Computer-assisted joint space area measurement is a quantitative method correlated with JSW, cartilage thickness, meniscal thickness and WORMS. In this study, no difference was found between the measurements of two physicians or between the two measurements made by the same physician (Table 2). According to the results of our study, CAJSAM has intraobserver and interobserver consistency and seems to be a reproducible method. Similar to our results, a study evaluating the hip joints with computer reported a high intraobserver reproducibility of JSW measurement.  Distinctly, we evaluated the JSW by measuring the JSA and investigated the interobserver consistency too.
Although the KL classification is a qualitative method depending on the JSW, we detected no correlation between grade and JSW, cartilage thickness, meniscal thickness or means of JSAs. This result can be due to other parameters added to JSW, which are osteophyte formation, subchondral sclerosis and cysts. Also, subjective premises in the KL classification, such as "equivocal, uncertain, moderate or severe" can lead to an inconsistency between measurements. Combination of the structural aspects is a drawback and also, it is generally accepted that it takes at least a year before a change of one grade becomes evident. [11,12]
Joint space narrowing (JSN) in roentgenograms is generally attributed to decreasing thickness of the articular cartilage in knee OA. Meniscal subluxation and degeneration also contribute to the prediction of JSN. Therefore, it could be hypothesized that meniscal tears are contributing to JSN in severe knee OA.  In a study, higher grade of JSN was found correlated with higher frequency of meniscal tears, but surprisingly, it was not found correlated with higher frequency of articular cartilage erosion.  In our study, we did not detect any correlation between grade of meniscopathy and KL classification. Also, there was no correlation between KL classification and meniscal thickness, cartilage thickness, JSW and JSAs. This may be due to subjectiveness of KL classification.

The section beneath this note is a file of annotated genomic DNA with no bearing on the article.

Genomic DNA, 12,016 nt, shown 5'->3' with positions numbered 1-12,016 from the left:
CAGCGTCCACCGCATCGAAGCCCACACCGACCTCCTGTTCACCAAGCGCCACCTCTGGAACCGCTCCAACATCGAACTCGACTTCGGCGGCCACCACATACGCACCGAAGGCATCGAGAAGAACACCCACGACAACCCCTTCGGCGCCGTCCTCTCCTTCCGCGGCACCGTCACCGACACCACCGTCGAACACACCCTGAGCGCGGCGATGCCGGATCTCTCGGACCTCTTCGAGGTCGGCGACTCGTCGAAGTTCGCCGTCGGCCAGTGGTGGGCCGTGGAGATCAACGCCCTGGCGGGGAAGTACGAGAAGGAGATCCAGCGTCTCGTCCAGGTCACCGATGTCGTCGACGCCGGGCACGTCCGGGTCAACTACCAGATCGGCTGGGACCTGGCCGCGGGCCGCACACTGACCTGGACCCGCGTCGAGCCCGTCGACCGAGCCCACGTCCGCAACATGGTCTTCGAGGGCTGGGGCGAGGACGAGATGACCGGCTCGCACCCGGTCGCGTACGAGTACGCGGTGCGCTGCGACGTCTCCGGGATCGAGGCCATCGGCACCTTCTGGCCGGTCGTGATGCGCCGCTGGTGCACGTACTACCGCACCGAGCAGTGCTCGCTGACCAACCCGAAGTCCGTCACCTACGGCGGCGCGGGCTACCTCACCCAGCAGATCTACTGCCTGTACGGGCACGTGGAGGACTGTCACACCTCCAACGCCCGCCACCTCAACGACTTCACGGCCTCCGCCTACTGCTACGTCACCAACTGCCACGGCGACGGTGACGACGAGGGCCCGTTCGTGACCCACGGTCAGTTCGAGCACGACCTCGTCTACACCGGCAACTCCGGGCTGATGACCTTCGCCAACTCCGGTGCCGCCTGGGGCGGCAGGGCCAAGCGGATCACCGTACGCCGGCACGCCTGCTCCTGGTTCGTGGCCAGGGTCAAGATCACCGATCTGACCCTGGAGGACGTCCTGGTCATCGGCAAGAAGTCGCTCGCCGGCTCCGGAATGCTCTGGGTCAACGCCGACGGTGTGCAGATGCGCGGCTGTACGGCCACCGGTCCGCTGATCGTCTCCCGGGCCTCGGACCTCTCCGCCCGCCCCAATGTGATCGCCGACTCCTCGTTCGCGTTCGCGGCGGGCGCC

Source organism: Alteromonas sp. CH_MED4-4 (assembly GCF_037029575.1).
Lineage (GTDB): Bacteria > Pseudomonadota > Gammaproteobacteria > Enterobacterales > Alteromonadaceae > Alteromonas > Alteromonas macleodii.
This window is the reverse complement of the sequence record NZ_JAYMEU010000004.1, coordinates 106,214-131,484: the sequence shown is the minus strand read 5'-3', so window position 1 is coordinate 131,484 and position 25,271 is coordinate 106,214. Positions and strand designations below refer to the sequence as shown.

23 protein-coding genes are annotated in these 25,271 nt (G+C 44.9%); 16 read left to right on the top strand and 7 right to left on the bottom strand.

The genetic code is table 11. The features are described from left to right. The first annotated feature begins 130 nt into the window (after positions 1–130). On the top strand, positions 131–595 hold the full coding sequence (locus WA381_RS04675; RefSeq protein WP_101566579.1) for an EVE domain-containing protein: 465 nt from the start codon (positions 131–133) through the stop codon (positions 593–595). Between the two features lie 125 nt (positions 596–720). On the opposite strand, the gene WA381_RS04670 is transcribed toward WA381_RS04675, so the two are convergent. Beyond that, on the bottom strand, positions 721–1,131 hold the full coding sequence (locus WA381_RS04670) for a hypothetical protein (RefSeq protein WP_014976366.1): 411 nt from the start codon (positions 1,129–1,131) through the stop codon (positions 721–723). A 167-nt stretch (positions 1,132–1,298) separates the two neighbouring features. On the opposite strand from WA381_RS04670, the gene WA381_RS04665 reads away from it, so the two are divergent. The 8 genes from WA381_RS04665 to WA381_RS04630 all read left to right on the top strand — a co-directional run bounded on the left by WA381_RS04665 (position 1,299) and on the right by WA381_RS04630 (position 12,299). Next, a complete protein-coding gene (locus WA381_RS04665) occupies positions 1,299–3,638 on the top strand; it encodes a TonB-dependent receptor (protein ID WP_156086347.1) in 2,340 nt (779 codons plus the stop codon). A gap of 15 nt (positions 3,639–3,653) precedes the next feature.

As we expected, femoral cartilage thickness decreased significantly with increasing age. All scores of WORMS increase by the increasing destruction in the joint. For that reason, in our study, positive correlations was seen between age and all scores of WORMS, because destruction of joint increases by age. As well as the correlation we found among the subgroups of WORMS, significant correlation between each medial and lateral JSAs may show that destruction of a compartment may lead to progression in other compartments too. Significant and negative correlations between subgroups of WORMS (except PFJ) and meniscal thickness may confirm the quantitative side of WORMS. A significant correlation is not expected between PFJ and meniscal thickness.
Recently, quantitative measurements of JSN have been described to be more sensitive to change than the semi-quantitative ratings.  Thus, in our study, all the quantitative measurements were significantly correlated with the means of JSAs. This result confirms that CAJSAM is a quantitative method, which may be used instead of the other expensive and laborious methods. In a study conducted with patients suffering from rheumatoid arthritis, CAJSAM was evaluated and found reliable for the assessment of disease-related JSN, with excellent sensitivity and specificity. 
Roentgenogram is still the gold standard for evaluating the structural changes, since it is noninvasive, cost-effective, practical and generally accessible in OA. [17,18] Also, in recent years, digital image analysis has gained popularity for increasing efficiency and reliability of measurements. [19-21] Some methods for imaging the joint have been suggested (with MRI or ultrasound), but it is generally accepted that measurement of JSW by roentgenograms is currently the best available method for examining the progression of cartilage destruction. Measurement of JSW is recommended by both The United States Food and Drug Administration and The European Agency for the Evaluation of Medicinal Products, Human Medicines Committee, as the primary end-point in clinical trials. [22,23] JSW can be measured as the narrowest distance between bones (minimum JSW), as the mean width, or as JSA, using an eyepiece or image analysis systems. [12,24]